Sue Fox, @Properties. Direct 773.816.1788
Subscribe to Site
- FHA loans
- Market conditions
- Tax credits
Real Estate radio
Developers around town are slashing prices this summer in an effort to move their inventory before the sluggish winter months return. Even brand-new highrise buildings with modern finishes can now be found in the bargain bin, at prices significantly lower than they stood just a month ago.
At SoNo, a stylish pair of new towers near North and Halsted developed by Smithfield Properties, prices plunged this week. One-bedroom units originally priced at $316,750 are now being sold at $275,900. Spacious two-bedroom units, with 1650 square feet, have dropped more than $100,000 — from $579,900 to $475,900. Even parking spaces are now on sale, for $9,000 rather than the $30,000 they once cost. The new prices are certain to irritate exisiting owners who spent more, but it’s a good deal for newcomers. Sales have reportedly been brisk, with at least ten units going under contract over the weekend. (Disclosure: The property is being marketed by @properties, but I have nothing to do with it.)
While SoNo is a particulary visible example, the story is much the same all over Chicago. Developers who planned projects two or three years ago are hurting, facing tough lending climates and far fewer qualified buyers than they expected. With profit margins shrinking — and many of them pressed to pay back their construction loans — some builders are now swallowing the medicine and cutting prices to levels that will actually attract buyers.
Among the deals my buyers have snagged in the last 3 months:
* A Bucktown 3-bedroom, 3-bath duplex for $399,000, in a building where the developer expected to sell each unit in the mid-$500s.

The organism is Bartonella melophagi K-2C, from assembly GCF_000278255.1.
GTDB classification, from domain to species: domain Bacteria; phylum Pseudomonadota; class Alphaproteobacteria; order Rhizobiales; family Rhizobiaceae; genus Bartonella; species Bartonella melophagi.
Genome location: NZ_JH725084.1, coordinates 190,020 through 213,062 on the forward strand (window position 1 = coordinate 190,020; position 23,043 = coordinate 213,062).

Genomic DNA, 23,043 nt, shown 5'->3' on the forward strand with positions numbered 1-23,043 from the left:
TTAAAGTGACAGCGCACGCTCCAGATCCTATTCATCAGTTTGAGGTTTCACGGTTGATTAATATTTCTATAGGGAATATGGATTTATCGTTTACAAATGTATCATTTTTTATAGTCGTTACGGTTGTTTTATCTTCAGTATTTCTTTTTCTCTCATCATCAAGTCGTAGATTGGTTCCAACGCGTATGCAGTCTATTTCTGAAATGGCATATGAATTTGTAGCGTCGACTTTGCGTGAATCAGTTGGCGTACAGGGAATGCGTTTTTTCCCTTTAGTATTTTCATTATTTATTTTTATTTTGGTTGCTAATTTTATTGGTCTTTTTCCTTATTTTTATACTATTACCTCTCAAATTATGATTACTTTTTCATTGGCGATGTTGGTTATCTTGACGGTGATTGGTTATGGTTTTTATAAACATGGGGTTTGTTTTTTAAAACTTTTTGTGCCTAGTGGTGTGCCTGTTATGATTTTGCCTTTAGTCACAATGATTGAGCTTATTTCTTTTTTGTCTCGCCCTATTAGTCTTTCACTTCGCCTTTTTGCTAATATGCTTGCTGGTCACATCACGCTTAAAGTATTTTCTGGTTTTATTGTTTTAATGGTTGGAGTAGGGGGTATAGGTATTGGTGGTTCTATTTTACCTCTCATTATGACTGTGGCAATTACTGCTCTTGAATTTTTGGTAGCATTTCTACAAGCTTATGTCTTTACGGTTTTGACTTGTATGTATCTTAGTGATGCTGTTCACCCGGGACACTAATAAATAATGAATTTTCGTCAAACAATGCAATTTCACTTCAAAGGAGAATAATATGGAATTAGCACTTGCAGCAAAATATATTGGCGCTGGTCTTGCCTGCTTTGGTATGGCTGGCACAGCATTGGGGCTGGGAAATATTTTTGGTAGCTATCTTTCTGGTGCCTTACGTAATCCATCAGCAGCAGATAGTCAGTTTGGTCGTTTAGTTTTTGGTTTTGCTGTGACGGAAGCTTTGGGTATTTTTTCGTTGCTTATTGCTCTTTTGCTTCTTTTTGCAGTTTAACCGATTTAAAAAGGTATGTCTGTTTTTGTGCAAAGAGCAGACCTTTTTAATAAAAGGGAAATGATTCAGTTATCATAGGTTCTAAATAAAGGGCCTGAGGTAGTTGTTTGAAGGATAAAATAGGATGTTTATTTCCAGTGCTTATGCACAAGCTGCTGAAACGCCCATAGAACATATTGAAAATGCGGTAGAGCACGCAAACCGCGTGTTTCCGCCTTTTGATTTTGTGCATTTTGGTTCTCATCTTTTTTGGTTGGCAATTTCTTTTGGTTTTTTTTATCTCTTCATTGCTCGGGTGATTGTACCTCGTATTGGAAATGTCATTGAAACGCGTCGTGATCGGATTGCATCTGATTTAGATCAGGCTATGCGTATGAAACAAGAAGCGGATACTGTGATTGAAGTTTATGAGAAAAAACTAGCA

*A Rogers Park 2-bedroom, 2-bath condo for $200,000, in a building where similar units sold for about $245,000 two years ago.
* A Logan Square 3-bedroom, 2 and a half-bath condo for $380,000, on a block where smaller units sold for $50,000 more in 2006.
Such deals are no longer the exception in Chicago. For buyers with good credit, verifiable income, and some money saved for a down payment, the whole city is basically on sale.
After an impossibly chilly, rainy and otherwise dreary June, the sun finally came out this weekend for Midsommarfest, Andersonville’s annual street fair. Thousands of people turned out to roam Clark Street, buying trinkets ranging from $100 handmade silver necklaces to 25-cent temporary tattoos. There was eating, there was drinking, and there was much dancing, as about 50 bands played over the course of the weekend. Retro ’80s anthems — think Bon Jovi — seemed especially popular this year, and one ’80s cover band, Sixteen Candles, even closed their set Saturday night with a rousing rendition of Corey Hart’s “Sunglasses at Night.” Picture 300 semi-drunk people, all apparently over the age of 30, wearing their sunglasses as they chanted along.
By Sunday, the weather was even better, and the crowd swelled with families and children and dogs and couples and clusters of friends sharing six-packs of Miller Lite that they smuggled in, a lovely mix of gay and straight people so unique to Andersonville (and parts of Lakeview.) A good time was had by all, and the $5 donations collected at the door go to support the Andersonville Chamber of Commerce.
- Sizzle is back in the South Loop
- How to Buy a Chicago Foreclosure (as Supply Steadily Shrinks)
- Home prices jump 15% in 2014, but cold weather chills sales
- Lincoln Square on a Tear as Average House Price Tops $600,000
- More choices ahead for Chicago buyers as rally cools